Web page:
However, in most categories, likely more than one brand will be salient in relation to a given cue. And that is why other associations, like being an innovator, caring about customers, or being more sustainable, become important. They offer an additional means to help potential buyers make a purchase decision. It is not just being salient that matters, when making a choice between brands, being associated with positive and motivating ideas also matters.
2) Expectations of the product experience
While it is commonly understood that experience needs to match, if not exceed, expectations, I suspect relatively few marketers think about how their activities might actively shape people's anticipation of the brand experience. However, rehearsing what it can be like to use a brand
can have a powerful influence on people's understanding and feelings at the time of usage. A lot of advertising does this inadvertently, but far better to do it deliberately and set up a positive anticipation of the usage experience.
3) Emotions that guide our intuitive response
The Google definition of "impression" uses the word feeling. In neuroscience, feelings are the conscious interpretation of an emotional response. So, people might know they feel good about a brand, but what matters more to marketers are the emotional markers that attach to the brand, the ones that will help guide future behavior. If the balance of emotional markers associated with a brand are positive, people will tend to be drawn toward it, if they are negative, they will tend to shy away.
Implications for marketers
The biggest growth potential for any brand lies in influencing future buyers. But if someone is not yet ready to buy your brand or category, it is unlikely that they will actively think about or seek out information about your brand. So, explicit messaging is unlikely to be remembered, but memorable impressions of what your brand stands for can influence future decision making. This is one of the reasons that evoking a positive response to your brand in its advertising is so important, and why intrusive and repetitive attempts to gain attention with explicit messaging are unlikely to pay off beyond influencing those with an immediate need for the category.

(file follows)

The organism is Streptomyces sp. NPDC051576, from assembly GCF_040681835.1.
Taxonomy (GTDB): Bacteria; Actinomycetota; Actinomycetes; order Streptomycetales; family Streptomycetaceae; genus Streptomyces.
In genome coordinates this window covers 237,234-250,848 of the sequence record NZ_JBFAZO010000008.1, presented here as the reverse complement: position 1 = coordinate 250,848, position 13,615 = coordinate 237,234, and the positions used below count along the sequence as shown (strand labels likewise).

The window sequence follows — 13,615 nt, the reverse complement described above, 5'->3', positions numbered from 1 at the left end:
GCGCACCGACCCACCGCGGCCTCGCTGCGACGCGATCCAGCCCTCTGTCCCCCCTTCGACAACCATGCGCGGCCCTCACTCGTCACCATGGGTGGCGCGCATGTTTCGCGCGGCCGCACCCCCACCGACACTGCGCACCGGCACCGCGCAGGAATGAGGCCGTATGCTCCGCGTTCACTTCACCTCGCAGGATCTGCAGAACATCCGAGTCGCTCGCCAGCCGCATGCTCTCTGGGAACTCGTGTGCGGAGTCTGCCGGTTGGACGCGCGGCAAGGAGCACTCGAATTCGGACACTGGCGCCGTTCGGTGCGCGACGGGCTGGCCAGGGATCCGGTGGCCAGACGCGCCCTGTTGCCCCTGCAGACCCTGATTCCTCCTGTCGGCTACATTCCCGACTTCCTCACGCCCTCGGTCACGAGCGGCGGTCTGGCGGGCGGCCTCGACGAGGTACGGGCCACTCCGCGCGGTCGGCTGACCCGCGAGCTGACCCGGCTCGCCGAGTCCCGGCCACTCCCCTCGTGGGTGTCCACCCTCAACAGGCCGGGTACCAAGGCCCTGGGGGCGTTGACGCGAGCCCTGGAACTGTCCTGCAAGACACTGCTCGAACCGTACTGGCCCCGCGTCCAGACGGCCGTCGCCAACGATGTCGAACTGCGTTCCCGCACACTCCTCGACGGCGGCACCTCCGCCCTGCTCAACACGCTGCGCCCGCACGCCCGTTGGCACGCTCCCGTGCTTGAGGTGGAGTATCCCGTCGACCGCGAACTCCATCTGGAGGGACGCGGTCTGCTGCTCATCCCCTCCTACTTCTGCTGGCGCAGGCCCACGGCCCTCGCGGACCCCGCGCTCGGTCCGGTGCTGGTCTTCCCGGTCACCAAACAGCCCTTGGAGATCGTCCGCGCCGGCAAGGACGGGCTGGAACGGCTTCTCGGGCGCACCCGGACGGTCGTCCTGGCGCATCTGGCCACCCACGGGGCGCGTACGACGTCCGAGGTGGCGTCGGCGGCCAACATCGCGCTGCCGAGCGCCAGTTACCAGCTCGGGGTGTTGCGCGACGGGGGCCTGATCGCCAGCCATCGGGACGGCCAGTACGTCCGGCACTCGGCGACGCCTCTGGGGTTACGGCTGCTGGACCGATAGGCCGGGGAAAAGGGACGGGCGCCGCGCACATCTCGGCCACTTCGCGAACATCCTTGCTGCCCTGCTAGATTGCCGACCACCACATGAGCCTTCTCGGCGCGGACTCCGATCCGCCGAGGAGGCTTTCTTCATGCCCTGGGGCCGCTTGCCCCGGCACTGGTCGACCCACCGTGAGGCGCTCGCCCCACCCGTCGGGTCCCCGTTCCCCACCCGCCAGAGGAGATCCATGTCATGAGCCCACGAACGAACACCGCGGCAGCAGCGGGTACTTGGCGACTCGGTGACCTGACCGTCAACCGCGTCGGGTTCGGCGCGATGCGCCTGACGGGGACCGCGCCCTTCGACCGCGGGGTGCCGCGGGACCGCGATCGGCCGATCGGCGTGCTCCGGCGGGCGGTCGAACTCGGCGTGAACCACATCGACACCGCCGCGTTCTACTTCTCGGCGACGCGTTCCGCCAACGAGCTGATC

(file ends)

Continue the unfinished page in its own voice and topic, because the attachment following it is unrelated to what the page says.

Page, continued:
Implications for market researchers
For decades, even if we have known better, researchers have asked people for their attitudes about brands as if the respondent could be expected to have a firm opinion. Yes, scales are meant to capture a respondent's degree of certainty, but all too often the distinction between current and future buyers is ignored in favor of looking at overall patterns in the data. Maybe we should just be explicit in the way we frame our questions and ask people who have never experienced a brand for their impressions? Better yet, measure their intuitive response to the brand to see whether their attraction is getting stronger or weaker over time.
So, to return to my original question, do brand attitudes really matter. Yes, they reflect the mindset of the people that know your brand best. In some cases, people's attitudes will start forming before direct experience, in others, after. But when it comes to understanding whether your marketing is influencing future buyers we need a different standard, one that recognizes people's future purchase consideration will be based largely on impressions not attitudes.
But what do you think? Is the difference between attitudes and impressions a meaningful distinction? Please share your thoughts.